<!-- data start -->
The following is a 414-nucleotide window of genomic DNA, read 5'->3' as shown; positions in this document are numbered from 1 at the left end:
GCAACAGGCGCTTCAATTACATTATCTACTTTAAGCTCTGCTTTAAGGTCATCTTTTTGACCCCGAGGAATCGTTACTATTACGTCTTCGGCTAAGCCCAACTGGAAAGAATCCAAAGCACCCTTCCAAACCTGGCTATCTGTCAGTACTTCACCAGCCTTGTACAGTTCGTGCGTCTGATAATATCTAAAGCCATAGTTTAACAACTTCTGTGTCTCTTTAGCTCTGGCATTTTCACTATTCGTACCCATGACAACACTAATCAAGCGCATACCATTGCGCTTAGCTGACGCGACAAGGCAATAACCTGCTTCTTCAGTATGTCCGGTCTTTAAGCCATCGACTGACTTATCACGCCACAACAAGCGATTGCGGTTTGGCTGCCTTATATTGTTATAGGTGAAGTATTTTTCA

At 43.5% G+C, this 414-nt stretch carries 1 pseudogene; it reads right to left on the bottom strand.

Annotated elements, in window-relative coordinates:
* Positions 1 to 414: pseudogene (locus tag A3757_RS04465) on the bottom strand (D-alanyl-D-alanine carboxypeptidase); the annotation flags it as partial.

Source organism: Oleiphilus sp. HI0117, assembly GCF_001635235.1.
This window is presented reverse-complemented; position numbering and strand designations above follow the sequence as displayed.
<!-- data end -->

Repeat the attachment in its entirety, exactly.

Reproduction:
The following is a 414-nucleotide window of genomic DNA, read 5'->3' as shown; positions in this document are numbered from 1 at the left end:
GCAACAGGCGCTTCAATTACATTATCTACTTTAAGCTCTGCTTTAAGGTCATCTTTTTGACCCCGAGGAATCGTTACTATTACGTCTTCGGCTAAGCCCAACTGGAAAGAATCCAAAGCACCCTTCCAAACCTGGCTATCTGTCAGTACTTCACCAGCCTTGTACAGTTCGTGCGTCTGATAATATCTAAAGCCATAGTTTAACAACTTCTGTGTCTCTTTAGCTCTGGCATTTTCACTATTCGTACCCATGACAACACTAATCAAGCGCATACCATTGCGCTTAGCTGACGCGACAAGGCAATAACCTGCTTCTTCAGTATGTCCGGTCTTTAAGCCATCGACTGACTTATCACGCCACAACAAGCGATTGCGGTTTGGCTGCCTTATATTGTTATAGGTGAAGTATTTTTCA

At 43.5% G+C, this 414-nt stretch carries 1 pseudogene; it reads right to left on the bottom strand.

Annotated elements, in window-relative coordinates:
* Positions 1 to 414: pseudogene (locus tag A3757_RS04465) on the bottom strand (D-alanyl-D-alanine carboxypeptidase); the annotation flags it as partial.

Source organism: Oleiphilus sp. HI0117, assembly GCF_001635235.1.
This window is presented reverse-complemented; position numbering and strand designations above follow the sequence as displayed.